Derrick Webb, Staff Writer
FRANKFORT — Nate Throckmorton doesn’t like to talk about Nate Throckmorton.
Instead, Adena’s talented senior tailback would rather pass along credit to his offensive line each and every time he gets the chance to do so.
“I’m always looking to score and I’m looking for the right holes to bust through,” Throckmorton said. “But our offensive line is full of great leaders. Those guys are always pushing each other. They’re a bunch of goofballs but they’re a great group to be around and run behind.”
And while the Warriors’ front five certainly deserve the recognition, the truth is that Throckmorton is pretty daggone good himself … whether he’ll admit that or not.
In eight games, Throckmorton has rushed for 938 yards and eight touchdowns. He’s been equally as impressive in the defensive secondary, tallying three interceptions and a handful of tackles.
But if he had to pick a side of the ball to play on, it’s offense. And it makes sense, considering he’s a threat to score anytime the ball in his hands.
“I like offense better. It’s always been a thing for me,” Throckmorton said. “I love defense but I just feel more free when the ball is in my hands. I can make more out of it.”
Throckmorton’s coaches and teammates also feel comfortable with the ball in Throckmorton’s hands. While he’s a man of few words, he’s looked at as one of the team’s leaders.
He’s not the type of player who’s going to get his peers hyped up with words or pre-game energy. Instead, he goes about his business and leads by example. What’s not to like about that?
“Nate leads by example. He’s one of those guys who’s going to stay after practice and do the extra work,” Adena coach John Penwell said. “He’s always putting that time in and It’s paying off. I describe him as the ultimate competitor. He always rises to the challenge.”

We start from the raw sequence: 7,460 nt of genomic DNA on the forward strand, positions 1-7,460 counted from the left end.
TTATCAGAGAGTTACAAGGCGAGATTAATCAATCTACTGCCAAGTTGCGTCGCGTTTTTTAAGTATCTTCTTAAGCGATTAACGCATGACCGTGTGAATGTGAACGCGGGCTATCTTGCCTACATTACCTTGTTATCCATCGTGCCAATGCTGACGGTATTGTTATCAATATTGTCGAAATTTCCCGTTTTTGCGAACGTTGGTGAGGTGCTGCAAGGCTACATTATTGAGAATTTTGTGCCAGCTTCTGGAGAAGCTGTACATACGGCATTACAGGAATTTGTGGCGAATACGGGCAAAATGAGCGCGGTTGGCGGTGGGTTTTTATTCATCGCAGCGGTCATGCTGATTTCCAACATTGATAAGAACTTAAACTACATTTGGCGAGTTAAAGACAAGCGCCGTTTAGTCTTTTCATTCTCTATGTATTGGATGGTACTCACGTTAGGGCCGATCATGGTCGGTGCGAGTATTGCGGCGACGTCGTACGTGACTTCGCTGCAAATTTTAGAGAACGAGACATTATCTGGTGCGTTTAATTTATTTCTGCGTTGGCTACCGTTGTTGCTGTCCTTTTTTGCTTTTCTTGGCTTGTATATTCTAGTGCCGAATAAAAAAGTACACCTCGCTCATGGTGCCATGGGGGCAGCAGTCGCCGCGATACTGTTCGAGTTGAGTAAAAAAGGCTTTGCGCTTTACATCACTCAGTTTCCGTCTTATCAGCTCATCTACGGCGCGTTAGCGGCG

In the team’s 28-0 win over Minster in a Division VI, Region 24 Quarterfinal, Throckmorton rushed for 122 yards and a touchdown … totals that were paced by an 89-yard touchdown run to get the night’s scoring started.
The week before that, he rushed for 156 yard in a 37-0 win over Rockford Parkway, which was the program’s first-ever playoff win.
But Throckmorton couldn’t care less about the numbers and the totals. He’s simply worried about helping his team advance and continuing the sense of brotherhood they’ve built.
“We’ve grown up together and have become one big family,” Throckmorton said. “That’s especially true for me with Preston Sykes. He’s probably my best friend. A moment I remember with us is probably last year against Mechanicsburg. We go into halftime up 7-6. We thought we had a good chance of pulling out a win. But that just didn’t happen. We just have to finish strong this time around.”
Mechanicsburg, who won that game against Adena last season by a 32-7 final, is a team that beat Paint Valley — a solid football team in its own right — 55-7 in last week’s regional quarterfinals.
So Throckmorton, as well as the rest of Adena’s roster, is well aware of just how good Mechanicsburg can be.
“Mechanicsburg has a bunch of really good athletes. But this year, I think our defense has been awesome,” Throckmorton said. “We’re going to watch film on them and see what they’re capable of. I believe we can stop them.”
It’s a task that’s easier said than done. But that’s why they play the game.
This Adena team is one that ranks with the school’s greatest of all-time. They’ve taken no prisoners this season and have outscored their last three opponents by an 111-0 margin.
And there’s no change of plans in the forecast as the Warriors meet with the Indians at 7 p.m., Saturday at London High School.
“Last year, that game left a bad taste in our mouths,” Throckmorton said. “We’ve had it in our minds all season. Here we are playing them again. We’ve just got to focus and have the right mentality.”